Crater Classification

by: Charles O’Dale

On this planet, impact craters are divided into basic morphologic subdivisions:

  • simple: The transition size between simple to complex craters is 2km in sediments and 4km in crystalline rocks (Dence 1972).
  • complex: The transition size between complex to ringed basin craters is 10 to 50 km (Osinski, G. 2008).
  • peak ring: With increasing diameter, impact structures become proportionately shallower and develop more complicated rims and floors, including the appearance of central peaks and interior rings.
  • Multi-Ring Crater: Sudbury is a possible example.

The transition size between simple to complex craters is 2km in sediments and 4km in crystalline rocks (Dence 1972). The transition size between complex to ringed basin craters is 10 to 50 km (Osinski, G. 2008). With increasing diameter, impact structures become proportionately shallower and develop more complicated rims and floors, including the appearance of central peaks and interior rings. While a single interior ring is required to define a basin, basins have been subdivided, with increasing diameter, on other planetary bodies, into central-peak basins, with both a peak and ring; peak ring basins, with only a ring; and multi-ring basins, with two or more interior rings (Wood and Head 1976). It is not known if there are examples of true multi-ring basins equivalent to those observed on the moon on Earth (Grieve 2006). A possible exception to this may be the Hudson Bay Arc, also known as the Nastapoka Arc, which I describe in a later article.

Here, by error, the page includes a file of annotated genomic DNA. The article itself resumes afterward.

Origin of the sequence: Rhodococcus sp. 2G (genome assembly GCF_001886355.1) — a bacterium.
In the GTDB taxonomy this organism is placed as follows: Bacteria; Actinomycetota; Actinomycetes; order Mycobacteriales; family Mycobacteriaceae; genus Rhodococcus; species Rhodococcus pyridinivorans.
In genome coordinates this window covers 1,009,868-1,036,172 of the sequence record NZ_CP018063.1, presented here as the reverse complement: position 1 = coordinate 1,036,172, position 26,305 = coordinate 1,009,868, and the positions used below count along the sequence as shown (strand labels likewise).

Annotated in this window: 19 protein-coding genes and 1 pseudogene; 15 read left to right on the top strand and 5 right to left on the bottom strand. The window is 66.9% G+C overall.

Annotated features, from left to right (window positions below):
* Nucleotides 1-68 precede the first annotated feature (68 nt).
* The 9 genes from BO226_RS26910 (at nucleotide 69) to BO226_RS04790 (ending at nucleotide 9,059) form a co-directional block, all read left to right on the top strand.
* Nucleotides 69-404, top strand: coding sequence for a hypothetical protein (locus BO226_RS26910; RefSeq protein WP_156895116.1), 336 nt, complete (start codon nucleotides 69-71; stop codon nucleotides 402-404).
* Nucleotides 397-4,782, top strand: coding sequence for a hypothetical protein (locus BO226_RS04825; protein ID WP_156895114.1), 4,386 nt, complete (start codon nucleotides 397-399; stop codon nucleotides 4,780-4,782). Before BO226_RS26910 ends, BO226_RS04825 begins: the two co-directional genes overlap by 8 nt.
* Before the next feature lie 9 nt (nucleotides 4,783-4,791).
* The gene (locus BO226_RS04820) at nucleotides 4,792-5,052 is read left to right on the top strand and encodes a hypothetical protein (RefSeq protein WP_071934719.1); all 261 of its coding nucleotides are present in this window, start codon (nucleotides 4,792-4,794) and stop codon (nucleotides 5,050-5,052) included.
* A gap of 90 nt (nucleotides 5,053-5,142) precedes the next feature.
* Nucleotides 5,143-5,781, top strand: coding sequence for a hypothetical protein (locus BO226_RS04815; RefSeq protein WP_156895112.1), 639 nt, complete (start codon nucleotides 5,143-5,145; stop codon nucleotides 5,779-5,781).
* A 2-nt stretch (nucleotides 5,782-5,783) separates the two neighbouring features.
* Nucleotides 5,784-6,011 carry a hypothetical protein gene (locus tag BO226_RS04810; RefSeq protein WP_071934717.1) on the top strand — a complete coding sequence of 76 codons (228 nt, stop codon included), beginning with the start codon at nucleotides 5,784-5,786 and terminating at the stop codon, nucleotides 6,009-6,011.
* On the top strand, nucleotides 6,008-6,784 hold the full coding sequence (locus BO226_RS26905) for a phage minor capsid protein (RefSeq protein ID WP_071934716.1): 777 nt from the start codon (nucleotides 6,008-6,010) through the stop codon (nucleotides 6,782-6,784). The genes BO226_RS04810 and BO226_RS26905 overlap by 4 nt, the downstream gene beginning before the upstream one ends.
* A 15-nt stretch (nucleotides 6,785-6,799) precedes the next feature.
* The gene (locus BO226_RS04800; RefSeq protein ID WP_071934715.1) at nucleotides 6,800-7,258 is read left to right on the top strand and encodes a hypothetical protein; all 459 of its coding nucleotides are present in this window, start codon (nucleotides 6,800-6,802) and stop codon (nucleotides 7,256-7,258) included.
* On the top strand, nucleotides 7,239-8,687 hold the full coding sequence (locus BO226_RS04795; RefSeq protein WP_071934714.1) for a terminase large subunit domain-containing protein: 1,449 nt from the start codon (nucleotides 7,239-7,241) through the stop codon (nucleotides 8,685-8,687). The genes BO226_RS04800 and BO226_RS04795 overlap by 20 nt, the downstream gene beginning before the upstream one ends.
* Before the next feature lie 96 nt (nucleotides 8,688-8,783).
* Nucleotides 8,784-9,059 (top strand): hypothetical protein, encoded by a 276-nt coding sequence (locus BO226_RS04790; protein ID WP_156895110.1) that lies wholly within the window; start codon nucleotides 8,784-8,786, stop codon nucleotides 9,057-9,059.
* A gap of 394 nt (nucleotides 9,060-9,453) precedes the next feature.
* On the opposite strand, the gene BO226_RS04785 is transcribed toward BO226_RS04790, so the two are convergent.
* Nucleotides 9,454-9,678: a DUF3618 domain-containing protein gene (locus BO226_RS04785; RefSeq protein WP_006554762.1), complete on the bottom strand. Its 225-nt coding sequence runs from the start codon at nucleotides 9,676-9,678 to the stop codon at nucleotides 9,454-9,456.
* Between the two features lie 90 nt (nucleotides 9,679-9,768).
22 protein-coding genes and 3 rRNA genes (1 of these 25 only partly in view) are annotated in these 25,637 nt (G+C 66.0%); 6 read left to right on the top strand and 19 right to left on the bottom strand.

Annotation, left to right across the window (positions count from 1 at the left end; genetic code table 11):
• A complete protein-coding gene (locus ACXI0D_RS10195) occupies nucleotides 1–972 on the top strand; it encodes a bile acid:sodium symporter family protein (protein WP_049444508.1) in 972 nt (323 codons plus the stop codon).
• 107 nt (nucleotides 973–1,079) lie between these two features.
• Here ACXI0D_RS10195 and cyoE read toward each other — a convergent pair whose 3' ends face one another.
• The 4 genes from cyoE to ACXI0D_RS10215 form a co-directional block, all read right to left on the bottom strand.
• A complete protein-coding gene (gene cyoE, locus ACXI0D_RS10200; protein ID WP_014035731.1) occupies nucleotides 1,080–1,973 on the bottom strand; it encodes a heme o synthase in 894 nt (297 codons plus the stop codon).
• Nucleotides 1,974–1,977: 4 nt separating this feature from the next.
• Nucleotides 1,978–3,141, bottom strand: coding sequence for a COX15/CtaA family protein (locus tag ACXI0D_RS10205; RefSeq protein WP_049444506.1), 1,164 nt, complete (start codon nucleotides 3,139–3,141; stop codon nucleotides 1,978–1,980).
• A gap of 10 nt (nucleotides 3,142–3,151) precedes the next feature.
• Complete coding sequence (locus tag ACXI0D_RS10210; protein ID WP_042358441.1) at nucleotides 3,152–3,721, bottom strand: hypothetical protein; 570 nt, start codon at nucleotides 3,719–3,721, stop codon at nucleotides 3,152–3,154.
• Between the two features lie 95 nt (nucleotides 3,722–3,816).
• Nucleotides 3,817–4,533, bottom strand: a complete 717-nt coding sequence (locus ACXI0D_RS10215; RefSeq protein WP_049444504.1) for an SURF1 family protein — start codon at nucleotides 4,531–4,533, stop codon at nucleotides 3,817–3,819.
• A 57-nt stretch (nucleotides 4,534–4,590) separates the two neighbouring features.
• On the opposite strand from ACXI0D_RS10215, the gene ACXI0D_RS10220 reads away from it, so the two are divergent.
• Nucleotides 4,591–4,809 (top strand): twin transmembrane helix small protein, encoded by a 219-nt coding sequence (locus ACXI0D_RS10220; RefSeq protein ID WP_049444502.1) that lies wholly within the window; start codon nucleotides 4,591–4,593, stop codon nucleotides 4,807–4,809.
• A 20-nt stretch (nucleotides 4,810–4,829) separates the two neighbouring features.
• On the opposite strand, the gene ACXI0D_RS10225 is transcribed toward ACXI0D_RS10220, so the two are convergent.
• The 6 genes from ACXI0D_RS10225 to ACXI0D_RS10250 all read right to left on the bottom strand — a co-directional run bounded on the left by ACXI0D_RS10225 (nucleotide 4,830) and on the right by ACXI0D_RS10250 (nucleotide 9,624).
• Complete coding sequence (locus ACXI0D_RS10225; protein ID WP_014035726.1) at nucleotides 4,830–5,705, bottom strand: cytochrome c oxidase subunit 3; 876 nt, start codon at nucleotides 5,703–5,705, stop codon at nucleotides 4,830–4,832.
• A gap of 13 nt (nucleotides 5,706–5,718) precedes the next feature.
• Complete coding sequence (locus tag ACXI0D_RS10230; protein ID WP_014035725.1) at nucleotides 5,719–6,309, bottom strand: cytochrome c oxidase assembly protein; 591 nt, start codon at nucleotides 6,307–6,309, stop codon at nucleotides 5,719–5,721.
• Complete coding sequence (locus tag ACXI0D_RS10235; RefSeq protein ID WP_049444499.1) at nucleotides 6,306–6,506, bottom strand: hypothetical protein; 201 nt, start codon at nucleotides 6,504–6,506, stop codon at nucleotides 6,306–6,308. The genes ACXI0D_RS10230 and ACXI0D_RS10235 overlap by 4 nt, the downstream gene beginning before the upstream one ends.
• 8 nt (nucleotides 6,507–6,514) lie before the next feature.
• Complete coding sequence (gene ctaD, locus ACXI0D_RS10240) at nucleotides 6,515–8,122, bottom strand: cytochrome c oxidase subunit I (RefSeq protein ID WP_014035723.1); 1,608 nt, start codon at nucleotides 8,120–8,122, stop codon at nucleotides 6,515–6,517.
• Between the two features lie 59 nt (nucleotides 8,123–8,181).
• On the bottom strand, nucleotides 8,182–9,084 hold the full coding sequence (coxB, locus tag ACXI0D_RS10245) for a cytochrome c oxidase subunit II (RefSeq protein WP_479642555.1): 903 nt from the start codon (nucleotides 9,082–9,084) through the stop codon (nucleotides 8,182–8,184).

• Simple Crater
A simple crater is a “transient” crater that has kept its bowl shape after the impact with minor slumping.